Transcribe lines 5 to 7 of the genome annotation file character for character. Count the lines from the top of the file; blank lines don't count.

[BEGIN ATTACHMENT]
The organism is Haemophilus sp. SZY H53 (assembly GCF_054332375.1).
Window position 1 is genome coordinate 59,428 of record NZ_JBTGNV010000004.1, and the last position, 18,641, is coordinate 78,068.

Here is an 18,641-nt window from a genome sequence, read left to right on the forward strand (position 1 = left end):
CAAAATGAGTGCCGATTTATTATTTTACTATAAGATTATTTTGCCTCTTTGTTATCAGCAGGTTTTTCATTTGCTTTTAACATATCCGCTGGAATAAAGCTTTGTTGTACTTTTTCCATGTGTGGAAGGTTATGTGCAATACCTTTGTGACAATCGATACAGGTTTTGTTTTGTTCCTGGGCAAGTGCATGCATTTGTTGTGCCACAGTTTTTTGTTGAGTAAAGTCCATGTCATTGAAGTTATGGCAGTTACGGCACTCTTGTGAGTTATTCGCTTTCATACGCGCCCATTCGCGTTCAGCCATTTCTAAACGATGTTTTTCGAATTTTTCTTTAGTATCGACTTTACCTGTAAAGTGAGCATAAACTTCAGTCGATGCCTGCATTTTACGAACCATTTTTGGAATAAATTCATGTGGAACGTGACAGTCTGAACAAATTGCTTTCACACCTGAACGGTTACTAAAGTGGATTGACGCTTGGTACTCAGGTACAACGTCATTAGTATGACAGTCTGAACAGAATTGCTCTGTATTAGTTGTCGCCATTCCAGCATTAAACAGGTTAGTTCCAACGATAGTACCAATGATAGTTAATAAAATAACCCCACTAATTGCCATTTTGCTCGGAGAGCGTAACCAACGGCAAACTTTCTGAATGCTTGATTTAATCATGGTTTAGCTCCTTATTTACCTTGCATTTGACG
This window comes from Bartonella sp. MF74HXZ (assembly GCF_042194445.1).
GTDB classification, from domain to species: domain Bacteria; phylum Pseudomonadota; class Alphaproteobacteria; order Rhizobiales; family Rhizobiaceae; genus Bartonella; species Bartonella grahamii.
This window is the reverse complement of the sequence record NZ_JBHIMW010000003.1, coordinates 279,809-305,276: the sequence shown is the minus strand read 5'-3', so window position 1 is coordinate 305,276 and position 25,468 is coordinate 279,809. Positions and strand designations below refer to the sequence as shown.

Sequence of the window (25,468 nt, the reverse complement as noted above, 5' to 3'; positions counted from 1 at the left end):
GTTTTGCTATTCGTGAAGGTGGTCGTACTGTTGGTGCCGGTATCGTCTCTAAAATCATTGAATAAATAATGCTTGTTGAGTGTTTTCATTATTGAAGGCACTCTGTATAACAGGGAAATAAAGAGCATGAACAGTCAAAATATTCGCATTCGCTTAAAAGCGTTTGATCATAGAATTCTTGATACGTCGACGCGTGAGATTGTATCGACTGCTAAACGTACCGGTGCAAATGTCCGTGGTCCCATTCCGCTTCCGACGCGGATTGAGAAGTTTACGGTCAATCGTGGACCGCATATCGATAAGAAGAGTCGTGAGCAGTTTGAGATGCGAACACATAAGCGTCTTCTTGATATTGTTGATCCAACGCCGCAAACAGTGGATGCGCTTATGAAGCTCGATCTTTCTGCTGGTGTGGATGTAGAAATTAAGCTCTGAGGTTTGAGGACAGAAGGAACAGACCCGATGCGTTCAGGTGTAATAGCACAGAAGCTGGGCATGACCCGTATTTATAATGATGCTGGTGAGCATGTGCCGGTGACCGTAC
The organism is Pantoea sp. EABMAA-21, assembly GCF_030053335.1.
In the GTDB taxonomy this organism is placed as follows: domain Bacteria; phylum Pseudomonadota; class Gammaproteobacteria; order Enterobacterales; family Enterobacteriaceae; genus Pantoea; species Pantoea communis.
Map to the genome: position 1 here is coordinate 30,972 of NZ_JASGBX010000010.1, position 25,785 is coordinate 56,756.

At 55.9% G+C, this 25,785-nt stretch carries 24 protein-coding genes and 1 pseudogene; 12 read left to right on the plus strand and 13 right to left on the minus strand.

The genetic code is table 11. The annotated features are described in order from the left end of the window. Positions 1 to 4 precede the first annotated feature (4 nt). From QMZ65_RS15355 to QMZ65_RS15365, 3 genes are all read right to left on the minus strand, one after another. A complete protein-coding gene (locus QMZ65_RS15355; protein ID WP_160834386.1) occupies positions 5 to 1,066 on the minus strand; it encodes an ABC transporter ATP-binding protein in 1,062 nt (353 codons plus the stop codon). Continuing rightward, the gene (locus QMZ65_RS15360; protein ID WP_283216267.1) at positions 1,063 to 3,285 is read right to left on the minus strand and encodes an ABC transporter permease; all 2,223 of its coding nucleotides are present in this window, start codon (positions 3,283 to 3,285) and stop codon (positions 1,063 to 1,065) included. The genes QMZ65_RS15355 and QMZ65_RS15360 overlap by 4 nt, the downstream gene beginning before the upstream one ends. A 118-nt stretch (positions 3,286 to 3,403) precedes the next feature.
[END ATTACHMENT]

This window comes from Bartonella sp. MF74HXZ (assembly GCF_042194445.1).
GTDB classification, from domain to species: domain Bacteria; phylum Pseudomonadota; class Alphaproteobacteria; order Rhizobiales; family Rhizobiaceae; genus Bartonella; species Bartonella grahamii.
This window is the reverse complement of the sequence record NZ_JBHIMW010000003.1, coordinates 279,809-305,276: the sequence shown is the minus strand read 5'-3', so window position 1 is coordinate 305,276 and position 25,468 is coordinate 279,809. Positions and strand designations below refer to the sequence as shown.